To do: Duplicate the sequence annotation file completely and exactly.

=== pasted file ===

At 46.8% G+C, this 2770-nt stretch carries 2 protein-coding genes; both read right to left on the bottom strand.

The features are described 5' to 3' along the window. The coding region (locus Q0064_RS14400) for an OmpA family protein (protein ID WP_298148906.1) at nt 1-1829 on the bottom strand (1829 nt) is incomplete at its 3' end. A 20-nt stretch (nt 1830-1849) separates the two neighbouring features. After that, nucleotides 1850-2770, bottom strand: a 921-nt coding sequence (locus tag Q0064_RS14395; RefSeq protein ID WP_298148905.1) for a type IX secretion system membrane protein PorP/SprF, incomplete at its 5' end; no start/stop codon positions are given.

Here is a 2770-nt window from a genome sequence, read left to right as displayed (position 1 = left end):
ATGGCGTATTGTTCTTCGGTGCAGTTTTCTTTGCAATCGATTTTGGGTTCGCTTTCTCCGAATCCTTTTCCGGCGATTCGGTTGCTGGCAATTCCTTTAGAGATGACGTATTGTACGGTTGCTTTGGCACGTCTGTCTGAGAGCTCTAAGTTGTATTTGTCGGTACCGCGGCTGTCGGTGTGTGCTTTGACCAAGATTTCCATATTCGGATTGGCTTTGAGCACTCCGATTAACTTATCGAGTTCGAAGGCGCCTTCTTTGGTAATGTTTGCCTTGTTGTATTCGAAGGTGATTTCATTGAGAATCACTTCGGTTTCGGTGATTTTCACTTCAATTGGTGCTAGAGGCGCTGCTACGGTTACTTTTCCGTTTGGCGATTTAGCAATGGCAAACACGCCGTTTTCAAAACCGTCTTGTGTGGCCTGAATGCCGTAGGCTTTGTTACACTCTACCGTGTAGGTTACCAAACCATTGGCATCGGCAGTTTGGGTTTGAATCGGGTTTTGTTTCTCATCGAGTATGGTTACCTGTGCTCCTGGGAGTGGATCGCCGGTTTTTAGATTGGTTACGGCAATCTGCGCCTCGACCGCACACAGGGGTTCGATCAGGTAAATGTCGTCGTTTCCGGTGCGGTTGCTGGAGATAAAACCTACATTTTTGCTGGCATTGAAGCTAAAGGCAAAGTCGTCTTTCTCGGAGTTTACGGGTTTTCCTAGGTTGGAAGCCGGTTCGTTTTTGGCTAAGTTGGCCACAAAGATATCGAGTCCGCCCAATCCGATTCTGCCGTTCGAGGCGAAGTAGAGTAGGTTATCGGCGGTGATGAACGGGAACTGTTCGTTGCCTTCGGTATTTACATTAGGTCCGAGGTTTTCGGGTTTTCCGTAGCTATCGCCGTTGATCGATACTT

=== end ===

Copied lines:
At 46.8% G+C, this 2770-nt stretch carries 2 protein-coding genes; both read right to left on the bottom strand.

The features are described 5' to 3' along the window. The coding region (locus Q0064_RS14400) for an OmpA family protein (protein ID WP_298148906.1) at nt 1-1829 on the bottom strand (1829 nt) is incomplete at its 3' end. A 20-nt stretch (nt 1830-1849) separates the two neighbouring features. After that, nucleotides 1850-2770, bottom strand: a 921-nt coding sequence (locus tag Q0064_RS14395; RefSeq protein ID WP_298148905.1) for a type IX secretion system membrane protein PorP/SprF, incomplete at its 5' end; no start/stop codon positions are given.

Here is a 2770-nt window from a genome sequence, read left to right as displayed (position 1 = left end):
ATGGCGTATTGTTCTTCGGTGCAGTTTTCTTTGCAATCGATTTTGGGTTCGCTTTCTCCGAATCCTTTTCCGGCGATTCGGTTGCTGGCAATTCCTTTAGAGATGACGTATTGTACGGTTGCTTTGGCACGTCTGTCTGAGAGCTCTAAGTTGTATTTGTCGGTACCGCGGCTGTCGGTGTGTGCTTTGACCAAGATTTCCATATTCGGATTGGCTTTGAGCACTCCGATTAACTTATCGAGTTCGAAGGCGCCTTCTTTGGTAATGTTTGCCTTGTTGTATTCGAAGGTGATTTCATTGAGAATCACTTCGGTTTCGGTGATTTTCACTTCAATTGGTGCTAGAGGCGCTGCTACGGTTACTTTTCCGTTTGGCGATTTAGCAATGGCAAACACGCCGTTTTCAAAACCGTCTTGTGTGGCCTGAATGCCGTAGGCTTTGTTACACTCTACCGTGTAGGTTACCAAACCATTGGCATCGGCAGTTTGGGTTTGAATCGGGTTTTGTTTCTCATCGAGTATGGTTACCTGTGCTCCTGGGAGTGGATCGCCGGTTTTTAGATTGGTTACGGCAATCTGCGCCTCGACCGCACACAGGGGTTCGATCAGGTAAATGTCGTCGTTTCCGGTGCGGTTGCTGGAGATAAAACCTACATTTTTGCTGGCATTGAAGCTAAAGGCAAAGTCGTCTTTCTCGGAGTTTACGGGTTTTCCTAGGTTGGAAGCCGGTTCGTTTTTGGCTAAGTTGGCCACAAAGATATCGAGTCCGCCCAATCCGATTCTGCCGTTCGAGGCGAAGTAGAGTAGGTTATCGGCGGTGATGAACGGGAACTGTTCGTTGCCTTCGGTATTTACATTAGGTCCGAGGTTTTCGGGTTTTCCGTAGCTATCGCCGTTGATCGATACTT